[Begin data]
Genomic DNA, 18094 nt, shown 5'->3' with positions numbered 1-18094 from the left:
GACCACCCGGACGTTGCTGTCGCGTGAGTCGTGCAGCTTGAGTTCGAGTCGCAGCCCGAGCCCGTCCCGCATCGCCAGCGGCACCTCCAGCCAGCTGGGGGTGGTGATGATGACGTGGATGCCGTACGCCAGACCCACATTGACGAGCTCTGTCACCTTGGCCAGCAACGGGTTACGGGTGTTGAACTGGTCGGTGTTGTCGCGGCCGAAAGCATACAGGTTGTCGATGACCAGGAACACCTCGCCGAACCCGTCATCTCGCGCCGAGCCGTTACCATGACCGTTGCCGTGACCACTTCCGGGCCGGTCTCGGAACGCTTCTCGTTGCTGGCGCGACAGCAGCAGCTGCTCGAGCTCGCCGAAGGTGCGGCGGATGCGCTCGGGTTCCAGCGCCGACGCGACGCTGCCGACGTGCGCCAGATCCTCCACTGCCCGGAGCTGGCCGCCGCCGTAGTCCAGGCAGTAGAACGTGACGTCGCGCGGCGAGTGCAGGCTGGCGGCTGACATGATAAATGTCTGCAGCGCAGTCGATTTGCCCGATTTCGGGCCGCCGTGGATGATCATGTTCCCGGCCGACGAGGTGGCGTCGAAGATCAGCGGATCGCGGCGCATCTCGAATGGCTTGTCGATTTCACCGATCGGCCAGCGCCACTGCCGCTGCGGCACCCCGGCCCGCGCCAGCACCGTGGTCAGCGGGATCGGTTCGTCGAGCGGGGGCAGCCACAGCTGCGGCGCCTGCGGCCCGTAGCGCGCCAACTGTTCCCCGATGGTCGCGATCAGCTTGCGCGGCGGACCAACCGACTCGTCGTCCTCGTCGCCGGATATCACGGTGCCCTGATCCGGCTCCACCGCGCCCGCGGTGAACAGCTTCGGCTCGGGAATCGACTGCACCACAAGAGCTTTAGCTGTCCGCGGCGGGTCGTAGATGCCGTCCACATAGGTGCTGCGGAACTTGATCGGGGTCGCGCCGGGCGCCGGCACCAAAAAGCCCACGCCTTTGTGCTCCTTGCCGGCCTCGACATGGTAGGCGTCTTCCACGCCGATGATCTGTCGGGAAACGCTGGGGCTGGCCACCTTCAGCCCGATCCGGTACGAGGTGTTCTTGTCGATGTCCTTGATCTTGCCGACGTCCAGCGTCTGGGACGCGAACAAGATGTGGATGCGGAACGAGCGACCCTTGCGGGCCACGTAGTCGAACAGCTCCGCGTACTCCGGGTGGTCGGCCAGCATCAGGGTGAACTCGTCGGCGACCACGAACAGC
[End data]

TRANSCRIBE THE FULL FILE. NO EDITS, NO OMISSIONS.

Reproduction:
Genomic DNA, 18094 nt, shown 5'->3' with positions numbered 1-18094 from the left:
GACCACCCGGACGTTGCTGTCGCGTGAGTCGTGCAGCTTGAGTTCGAGTCGCAGCCCGAGCCCGTCCCGCATCGCCAGCGGCACCTCCAGCCAGCTGGGGGTGGTGATGATGACGTGGATGCCGTACGCCAGACCCACATTGACGAGCTCTGTCACCTTGGCCAGCAACGGGTTACGGGTGTTGAACTGGTCGGTGTTGTCGCGGCCGAAAGCATACAGGTTGTCGATGACCAGGAACACCTCGCCGAACCCGTCATCTCGCGCCGAGCCGTTACCATGACCGTTGCCGTGACCACTTCCGGGCCGGTCTCGGAACGCTTCTCGTTGCTGGCGCGACAGCAGCAGCTGCTCGAGCTCGCCGAAGGTGCGGCGGATGCGCTCGGGTTCCAGCGCCGACGCGACGCTGCCGACGTGCGCCAGATCCTCCACTGCCCGGAGCTGGCCGCCGCCGTAGTCCAGGCAGTAGAACGTGACGTCGCGCGGCGAGTGCAGGCTGGCGGCTGACATGATAAATGTCTGCAGCGCAGTCGATTTGCCCGATTTCGGGCCGCCGTGGATGATCATGTTCCCGGCCGACGAGGTGGCGTCGAAGATCAGCGGATCGCGGCGCATCTCGAATGGCTTGTCGATTTCACCGATCGGCCAGCGCCACTGCCGCTGCGGCACCCCGGCCCGCGCCAGCACCGTGGTCAGCGGGATCGGTTCGTCGAGCGGGGGCAGCCACAGCTGCGGCGCCTGCGGCCCGTAGCGCGCCAACTGTTCCCCGATGGTCGCGATCAGCTTGCGCGGCGGACCAACCGACTCGTCGTCCTCGTCGCCGGATATCACGGTGCCCTGATCCGGCTCCACCGCGCCCGCGGTGAACAGCTTCGGCTCGGGAATCGACTGCACCACAAGAGCTTTAGCTGTCCGCGGCGGGTCGTAGATGCCGTCCACATAGGTGCTGCGGAACTTGATCGGGGTCGCGCCGGGCGCCGGCACCAAAAAGCCCACGCCTTTGTGCTCCTTGCCGGCCTCGACATGGTAGGCGTCTTCCACGCCGATGATCTGTCGGGAAACGCTGGGGCTGGCCACCTTCAGCCCGATCCGGTACGAGGTGTTCTTGTCGATGTCCTTGATCTTGCCGACGTCCAGCGTCTGGGACGCGAACAAGATGTGGATGCGGAACGAGCGACCCTTGCGGGCCACGTAGTCGAACAGCTCCGCGTACTCCGGGTGGTCGGCCAGCATCAGGGTGAACTCGTCGGCGACCACGAACAGC